recipe

Photographed remotely by Earl Carter
Photographed remotely by Earl Carter
Photographed remotely by Earl Carter
Photographed remotely by Earl Carter
Photographed remotely by Earl Carter Photographed remotely by Earl Carter
Photographed remotely by Earl Carter
Photographed remotely by Earl Carter
Credit: Photographed remotely by Earl Carter

Cappelletti in brodo

Annie Smithers is the owner and chef of du Fermier in Trentham, Victoria. Her latest book is Recipe for a Kinder Life. She is a food editor of The Saturday Paper.

Credit: Photographed remotely by Earl Carter

“The Tortellini in Brodo that first night was a dish they would talk about for years. Oh, how it nourished them and pleased them, gave them resilience for all the unexpected moments to come,” writes my friend Sarah Winman in her book Still Life, describing a meal that her little fictitious gang ate for their first Christmas in Florence.

Since reading about it in Sarah’s book, that tiny passing reference, I have been overcome with the desire to make some. Food has that capacity. A memory from long ago can be ignited so easily and it can take you back to a different place. Much of the detail can be lost in the mists of time but a dish, a flavour, a texture fills you with a longing that must be sated.

It has been a long time since I have made such a dish. I love that it is a northern Italian speciality at Christmas, which means it suits this infernally cold weather we are having at the moment perfectly. I also love the Italian tradition that pasta-making is a family pursuit that everyone gets involved in, often three generations standing around the kitchen bench, rolling pasta and forming little tortellini.

In this recipe I have actually opted to make cappelletti. The difference being that tortellini are made from a round piece of pasta and cappelletti are made from a square. I find it so much easier to take my pizza wheel to the rolled pasta dough and cut squares rather than getting the round cutter out. And it’s so much less wasteful.

Cappelletti are also traditionally made a little larger and since I don’t have an army of willing helpers around my kitchen bench, I don’t have to make quite so many of them. The other lovely thing is that the filling traditionally uses mortadella. Mortadella seems to be going through a renaissance at the moment and is becoming one of the hip things on the deli shelf.

The “brodo” is as important as the pasta. I use a roasted chicken broth enriched with a little reduced veal stock, but a lovely robust, clear chicken broth would definitely suffice.

Ingredients

Serves 6

Time: 2.5 hours preparation + 2-3 minutes cooking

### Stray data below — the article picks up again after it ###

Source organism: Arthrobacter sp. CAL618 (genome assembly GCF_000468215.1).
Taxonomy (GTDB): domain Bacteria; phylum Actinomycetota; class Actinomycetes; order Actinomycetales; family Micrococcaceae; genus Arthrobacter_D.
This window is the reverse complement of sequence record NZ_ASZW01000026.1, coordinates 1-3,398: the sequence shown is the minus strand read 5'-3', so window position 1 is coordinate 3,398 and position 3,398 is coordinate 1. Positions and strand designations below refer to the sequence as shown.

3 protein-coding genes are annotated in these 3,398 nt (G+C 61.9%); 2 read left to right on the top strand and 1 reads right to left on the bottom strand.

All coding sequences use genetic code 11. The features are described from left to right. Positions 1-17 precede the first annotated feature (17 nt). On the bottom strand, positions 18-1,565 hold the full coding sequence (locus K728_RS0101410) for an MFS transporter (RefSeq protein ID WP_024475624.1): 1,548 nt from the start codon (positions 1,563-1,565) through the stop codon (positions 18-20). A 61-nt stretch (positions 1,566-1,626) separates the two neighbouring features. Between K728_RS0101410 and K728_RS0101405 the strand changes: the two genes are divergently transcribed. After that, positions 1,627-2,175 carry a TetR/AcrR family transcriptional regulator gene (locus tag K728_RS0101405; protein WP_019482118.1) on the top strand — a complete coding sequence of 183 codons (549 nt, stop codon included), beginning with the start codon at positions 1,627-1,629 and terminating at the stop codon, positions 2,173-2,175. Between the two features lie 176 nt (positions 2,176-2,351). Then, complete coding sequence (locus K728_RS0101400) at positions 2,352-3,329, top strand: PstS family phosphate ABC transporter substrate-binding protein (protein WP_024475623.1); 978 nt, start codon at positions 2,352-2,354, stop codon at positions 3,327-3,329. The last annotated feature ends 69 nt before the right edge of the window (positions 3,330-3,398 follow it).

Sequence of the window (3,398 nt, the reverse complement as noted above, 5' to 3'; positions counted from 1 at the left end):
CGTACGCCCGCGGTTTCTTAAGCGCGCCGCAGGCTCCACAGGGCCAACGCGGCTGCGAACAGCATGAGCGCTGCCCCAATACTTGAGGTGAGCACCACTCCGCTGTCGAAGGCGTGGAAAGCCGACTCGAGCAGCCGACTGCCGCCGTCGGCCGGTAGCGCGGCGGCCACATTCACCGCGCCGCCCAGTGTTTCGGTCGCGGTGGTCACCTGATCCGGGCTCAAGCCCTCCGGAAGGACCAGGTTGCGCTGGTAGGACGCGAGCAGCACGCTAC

• 1-1.2 litres excellent clear chicken broth, seasoned to taste

Pasta

  • 200g of plain flour, sifted
  • 2 eggs
  • pinch salt

Filling

  • 1 tbsp unsalted butter
  • 100g pork or pork and veal mince
  • 100g prosciutto, thinly sliced
  • 100g mortadella, thinly sliced
  • 50g grated parmesan
  • 1 egg
  • salt
  • freshly ground black pepper
  • nutmeg, freshly grated
  • parmesan for grating
Method
  1. I tend to make pasta in a stand mixer. Fit the paddle to the machine, place the flour in the bowl. Whisk the eggs with a pinch of salt and add to the flour. Mix until it forms into a dough, remove from the bowl and knead a little. Wrap in cling film and refrigerate for 30 minutes. The pasta dough can also be made in a food processor or on the benchtop. Here you would place the flour in a mound on the bench and then make a well. Mix the eggs together with a fork, pour them into the well. Start by incorporating a little of the flour at a time with the fork until you can use your hands. Knead until you have a firm dough. Wrap and rest as before.
  2. To make the filling, melt the butter in a frying pan. Add the pork/veal mince and cook until lightly browned and cooked through. Chop both the prosciutto and the mortadella and then add the cooked mince. I like to hand-“mince” these all together on a board with a large chef’s knife.
  3. Once thoroughly minced together, place in a bowl and add the parmesan and egg. Mix well again and season to taste with salt, pepper and nutmeg. Alternatively this can also be done in a food processor. But be careful not to puree it – the filling delights in a little texture. Chill until ready to use.
  4. With a pasta machine start to roll out the pasta. Flatten the dough into a rectangle, and feed through the pasta machine on the widest setting a number of times. Folding and refolding each time to develop strength. Then roll through the machine at 3, 5 and 7. At any point when the length gets too unwieldy for you to handle, cut it in half and proceed. Dust the bench with a little flour or semolina if you have sheets of pasta resting there. Roll your sheets through the last setting of 8. Dust the bench again so the sheets don’t stick, and then cut into six-centimetre squares. Place a scant teaspoon of filling on each square, fold the square diagonally in half onto itself to form a triangle, then fold it again so that the corners at the bases come together to form a pocket. Use a little water to seal the pasta together if needed. Place the formed cappelletti on a tray dusted with flour or semolina. Continue until all the cappelletti are formed.
  5. Bring the broth to the boil, add the cappelletti and cook for two to three minutes, until al dente.
  6. Lift the pasta out with a slotted spoon, divide between six bowls and then pour over the broth. Grate a generous amount of parmesan over the top at the table.

This article was first published in the print edition of The Saturday Paper on July 2, 2022 as "A square meal".

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Annie Smithers is the owner and chef of du Fermier in Trentham, Victoria. Her latest book is Recipe for a Kinder Life. She is a food editor of The Saturday Paper.

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